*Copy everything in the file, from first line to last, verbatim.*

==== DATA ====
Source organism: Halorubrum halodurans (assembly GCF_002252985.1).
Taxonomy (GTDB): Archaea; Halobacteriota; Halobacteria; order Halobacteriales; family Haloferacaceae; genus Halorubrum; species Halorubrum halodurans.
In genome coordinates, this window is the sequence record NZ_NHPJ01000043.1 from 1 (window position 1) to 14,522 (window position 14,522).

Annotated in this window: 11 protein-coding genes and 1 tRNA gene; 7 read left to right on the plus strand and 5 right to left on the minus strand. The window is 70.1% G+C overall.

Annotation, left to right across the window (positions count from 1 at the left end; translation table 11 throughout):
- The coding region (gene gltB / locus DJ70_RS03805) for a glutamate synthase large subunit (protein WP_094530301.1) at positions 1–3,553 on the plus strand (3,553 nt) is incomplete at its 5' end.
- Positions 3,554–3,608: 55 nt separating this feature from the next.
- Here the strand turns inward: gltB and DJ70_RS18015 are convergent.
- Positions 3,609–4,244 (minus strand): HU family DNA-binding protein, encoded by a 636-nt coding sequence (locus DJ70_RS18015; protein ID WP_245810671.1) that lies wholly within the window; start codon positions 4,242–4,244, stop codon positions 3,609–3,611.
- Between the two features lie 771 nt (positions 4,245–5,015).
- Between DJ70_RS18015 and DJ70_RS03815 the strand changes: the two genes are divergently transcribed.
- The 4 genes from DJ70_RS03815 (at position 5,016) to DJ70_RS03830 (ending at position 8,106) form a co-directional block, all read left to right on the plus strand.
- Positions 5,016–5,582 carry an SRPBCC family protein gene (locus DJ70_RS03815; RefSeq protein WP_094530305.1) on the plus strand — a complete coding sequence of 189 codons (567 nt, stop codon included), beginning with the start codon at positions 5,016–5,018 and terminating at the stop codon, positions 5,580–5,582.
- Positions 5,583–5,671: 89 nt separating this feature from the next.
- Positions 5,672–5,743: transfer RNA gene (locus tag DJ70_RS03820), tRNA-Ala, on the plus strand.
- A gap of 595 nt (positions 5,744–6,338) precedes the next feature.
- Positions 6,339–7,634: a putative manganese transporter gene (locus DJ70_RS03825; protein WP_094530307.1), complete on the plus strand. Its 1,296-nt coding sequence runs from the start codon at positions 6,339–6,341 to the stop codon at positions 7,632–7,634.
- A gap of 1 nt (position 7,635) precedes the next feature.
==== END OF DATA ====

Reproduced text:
Source organism: Halorubrum halodurans (assembly GCF_002252985.1).
Taxonomy (GTDB): Archaea; Halobacteriota; Halobacteria; order Halobacteriales; family Haloferacaceae; genus Halorubrum; species Halorubrum halodurans.
In genome coordinates, this window is the sequence record NZ_NHPJ01000043.1 from 1 (window position 1) to 14,522 (window position 14,522).

Annotated in this window: 11 protein-coding genes and 1 tRNA gene; 7 read left to right on the plus strand and 5 right to left on the minus strand. The window is 70.1% G+C overall.

Annotation, left to right across the window (positions count from 1 at the left end; translation table 11 throughout):
- The coding region (gene gltB / locus DJ70_RS03805) for a glutamate synthase large subunit (protein WP_094530301.1) at positions 1–3,553 on the plus strand (3,553 nt) is incomplete at its 5' end.
- Positions 3,554–3,608: 55 nt separating this feature from the next.
- Here the strand turns inward: gltB and DJ70_RS18015 are convergent.
- Positions 3,609–4,244 (minus strand): HU family DNA-binding protein, encoded by a 636-nt coding sequence (locus DJ70_RS18015; protein ID WP_245810671.1) that lies wholly within the window; start codon positions 4,242–4,244, stop codon positions 3,609–3,611.
- Between the two features lie 771 nt (positions 4,245–5,015).
- Between DJ70_RS18015 and DJ70_RS03815 the strand changes: the two genes are divergently transcribed.
- The 4 genes from DJ70_RS03815 (at position 5,016) to DJ70_RS03830 (ending at position 8,106) form a co-directional block, all read left to right on the plus strand.
- Positions 5,016–5,582 carry an SRPBCC family protein gene (locus DJ70_RS03815; RefSeq protein WP_094530305.1) on the plus strand — a complete coding sequence of 189 codons (567 nt, stop codon included), beginning with the start codon at positions 5,016–5,018 and terminating at the stop codon, positions 5,580–5,582.
- Positions 5,583–5,671: 89 nt separating this feature from the next.
- Positions 5,672–5,743: transfer RNA gene (locus tag DJ70_RS03820), tRNA-Ala, on the plus strand.
- A gap of 595 nt (positions 5,744–6,338) precedes the next feature.
- Positions 6,339–7,634: a putative manganese transporter gene (locus DJ70_RS03825; protein WP_094530307.1), complete on the plus strand. Its 1,296-nt coding sequence runs from the start codon at positions 6,339–6,341 to the stop codon at positions 7,632–7,634.
- A gap of 1 nt (position 7,635) precedes the next feature.